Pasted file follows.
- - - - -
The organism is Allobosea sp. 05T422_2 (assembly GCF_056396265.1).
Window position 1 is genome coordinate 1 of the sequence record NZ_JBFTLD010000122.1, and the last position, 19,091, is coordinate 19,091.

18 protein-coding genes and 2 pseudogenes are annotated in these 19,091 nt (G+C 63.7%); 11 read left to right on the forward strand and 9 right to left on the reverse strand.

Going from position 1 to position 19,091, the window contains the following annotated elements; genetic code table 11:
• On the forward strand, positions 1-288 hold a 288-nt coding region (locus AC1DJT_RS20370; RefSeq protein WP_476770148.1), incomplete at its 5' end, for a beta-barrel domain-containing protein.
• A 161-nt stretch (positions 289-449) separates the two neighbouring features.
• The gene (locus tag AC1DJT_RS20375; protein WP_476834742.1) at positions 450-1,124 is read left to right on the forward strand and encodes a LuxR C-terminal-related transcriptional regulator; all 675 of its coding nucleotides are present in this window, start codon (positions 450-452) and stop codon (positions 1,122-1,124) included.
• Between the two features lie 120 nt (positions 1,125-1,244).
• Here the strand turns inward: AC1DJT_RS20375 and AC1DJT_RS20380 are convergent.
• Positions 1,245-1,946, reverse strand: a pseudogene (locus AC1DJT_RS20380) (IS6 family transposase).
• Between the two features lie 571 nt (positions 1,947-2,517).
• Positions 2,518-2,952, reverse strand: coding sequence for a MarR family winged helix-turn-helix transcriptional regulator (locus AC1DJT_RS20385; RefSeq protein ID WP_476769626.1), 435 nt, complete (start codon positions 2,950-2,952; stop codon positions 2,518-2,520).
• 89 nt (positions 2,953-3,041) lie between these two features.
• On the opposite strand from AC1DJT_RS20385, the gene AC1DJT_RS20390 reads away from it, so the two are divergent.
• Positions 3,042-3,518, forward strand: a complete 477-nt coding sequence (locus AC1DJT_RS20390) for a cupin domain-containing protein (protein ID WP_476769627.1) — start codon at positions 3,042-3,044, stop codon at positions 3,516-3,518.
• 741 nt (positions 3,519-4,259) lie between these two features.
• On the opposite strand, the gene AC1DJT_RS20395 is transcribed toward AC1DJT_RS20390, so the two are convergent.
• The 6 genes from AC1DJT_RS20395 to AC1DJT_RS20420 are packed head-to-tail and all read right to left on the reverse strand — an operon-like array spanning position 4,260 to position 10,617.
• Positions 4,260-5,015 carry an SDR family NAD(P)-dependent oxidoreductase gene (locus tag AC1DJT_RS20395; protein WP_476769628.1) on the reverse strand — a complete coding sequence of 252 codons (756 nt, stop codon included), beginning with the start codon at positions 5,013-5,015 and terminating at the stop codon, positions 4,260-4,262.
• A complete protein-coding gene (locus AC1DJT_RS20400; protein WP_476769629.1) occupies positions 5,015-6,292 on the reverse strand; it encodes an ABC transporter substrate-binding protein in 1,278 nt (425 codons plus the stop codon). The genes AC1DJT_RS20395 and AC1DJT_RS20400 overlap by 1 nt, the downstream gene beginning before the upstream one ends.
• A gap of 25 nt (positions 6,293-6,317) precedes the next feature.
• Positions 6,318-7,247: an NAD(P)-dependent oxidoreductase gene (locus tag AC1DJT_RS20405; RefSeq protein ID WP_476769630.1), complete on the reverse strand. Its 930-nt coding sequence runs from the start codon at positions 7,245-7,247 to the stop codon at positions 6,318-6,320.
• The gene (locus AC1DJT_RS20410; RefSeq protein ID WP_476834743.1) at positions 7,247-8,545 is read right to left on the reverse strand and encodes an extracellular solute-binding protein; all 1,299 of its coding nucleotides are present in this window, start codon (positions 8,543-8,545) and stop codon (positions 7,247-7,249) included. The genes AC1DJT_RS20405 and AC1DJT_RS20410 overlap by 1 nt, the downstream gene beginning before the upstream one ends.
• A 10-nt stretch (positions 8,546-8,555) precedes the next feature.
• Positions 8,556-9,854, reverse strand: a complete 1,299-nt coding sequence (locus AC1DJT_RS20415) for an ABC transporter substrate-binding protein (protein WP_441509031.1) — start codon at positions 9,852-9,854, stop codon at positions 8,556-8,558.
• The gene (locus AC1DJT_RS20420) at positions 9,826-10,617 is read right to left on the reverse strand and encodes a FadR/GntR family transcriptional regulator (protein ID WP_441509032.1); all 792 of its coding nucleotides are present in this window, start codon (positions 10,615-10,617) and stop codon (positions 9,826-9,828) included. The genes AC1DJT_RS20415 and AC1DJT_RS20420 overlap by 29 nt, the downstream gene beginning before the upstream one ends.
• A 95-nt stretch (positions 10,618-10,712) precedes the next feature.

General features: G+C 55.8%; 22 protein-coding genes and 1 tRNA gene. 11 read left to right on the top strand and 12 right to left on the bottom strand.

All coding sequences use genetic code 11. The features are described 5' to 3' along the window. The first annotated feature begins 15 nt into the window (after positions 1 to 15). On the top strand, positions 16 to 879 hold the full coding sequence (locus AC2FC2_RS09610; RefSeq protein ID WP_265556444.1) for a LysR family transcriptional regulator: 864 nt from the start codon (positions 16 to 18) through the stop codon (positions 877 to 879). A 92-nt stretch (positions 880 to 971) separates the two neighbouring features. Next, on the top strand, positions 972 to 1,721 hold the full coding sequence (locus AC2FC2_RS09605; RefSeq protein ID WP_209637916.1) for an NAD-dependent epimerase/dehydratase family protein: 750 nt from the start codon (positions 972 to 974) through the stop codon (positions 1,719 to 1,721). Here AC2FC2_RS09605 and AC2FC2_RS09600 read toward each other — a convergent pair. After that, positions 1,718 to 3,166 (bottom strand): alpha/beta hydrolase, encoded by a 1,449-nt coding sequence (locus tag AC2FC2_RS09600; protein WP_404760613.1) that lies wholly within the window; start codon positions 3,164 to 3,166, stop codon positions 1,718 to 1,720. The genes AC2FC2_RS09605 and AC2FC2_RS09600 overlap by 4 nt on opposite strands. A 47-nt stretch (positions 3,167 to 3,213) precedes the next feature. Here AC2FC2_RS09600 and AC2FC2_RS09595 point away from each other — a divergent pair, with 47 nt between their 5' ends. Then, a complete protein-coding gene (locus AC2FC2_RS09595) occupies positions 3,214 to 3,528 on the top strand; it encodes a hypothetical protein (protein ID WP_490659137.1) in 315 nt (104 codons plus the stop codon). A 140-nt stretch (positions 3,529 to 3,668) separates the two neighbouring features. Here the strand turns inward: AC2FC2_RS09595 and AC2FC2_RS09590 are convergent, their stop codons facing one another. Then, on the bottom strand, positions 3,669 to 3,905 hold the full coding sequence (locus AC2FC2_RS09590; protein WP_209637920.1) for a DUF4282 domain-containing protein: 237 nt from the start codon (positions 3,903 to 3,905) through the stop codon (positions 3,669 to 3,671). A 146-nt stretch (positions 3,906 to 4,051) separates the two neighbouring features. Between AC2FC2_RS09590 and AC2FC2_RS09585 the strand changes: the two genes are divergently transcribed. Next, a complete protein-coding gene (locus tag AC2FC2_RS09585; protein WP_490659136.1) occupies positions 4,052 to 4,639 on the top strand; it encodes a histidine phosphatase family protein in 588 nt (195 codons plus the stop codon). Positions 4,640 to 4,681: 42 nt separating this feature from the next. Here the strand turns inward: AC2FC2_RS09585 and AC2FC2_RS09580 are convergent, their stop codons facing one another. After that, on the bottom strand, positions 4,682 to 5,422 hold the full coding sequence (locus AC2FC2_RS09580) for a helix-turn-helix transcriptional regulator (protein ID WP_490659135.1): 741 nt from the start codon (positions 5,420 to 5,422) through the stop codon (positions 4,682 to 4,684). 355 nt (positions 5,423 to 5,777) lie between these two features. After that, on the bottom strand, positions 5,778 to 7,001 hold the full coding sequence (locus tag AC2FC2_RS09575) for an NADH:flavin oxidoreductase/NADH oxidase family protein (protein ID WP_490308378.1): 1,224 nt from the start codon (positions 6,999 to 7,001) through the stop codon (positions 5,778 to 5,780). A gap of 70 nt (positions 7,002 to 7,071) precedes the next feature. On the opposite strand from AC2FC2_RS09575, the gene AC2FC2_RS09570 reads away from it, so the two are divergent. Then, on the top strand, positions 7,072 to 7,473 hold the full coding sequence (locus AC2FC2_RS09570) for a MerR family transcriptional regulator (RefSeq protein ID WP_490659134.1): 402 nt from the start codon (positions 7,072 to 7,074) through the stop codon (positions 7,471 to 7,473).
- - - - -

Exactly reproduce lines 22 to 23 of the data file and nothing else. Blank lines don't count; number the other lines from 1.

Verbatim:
• Positions 6,318-7,247: an NAD(P)-dependent oxidoreductase gene (locus tag AC1DJT_RS20405; RefSeq protein ID WP_476769630.1), complete on the reverse strand. Its 930-nt coding sequence runs from the start codon at positions 7,245-7,247 to the stop codon at positions 6,318-6,320.
• The gene (locus AC1DJT_RS20410; RefSeq protein ID WP_476834743.1) at positions 7,247-8,545 is read right to left on the reverse strand and encodes an extracellular solute-binding protein; all 1,299 of its coding nucleotides are present in this window, start codon (positions 8,543-8,545) and stop codon (positions 7,247-7,249) included. The genes AC1DJT_RS20405 and AC1DJT_RS20410 overlap by 1 nt, the downstream gene beginning before the upstream one ends.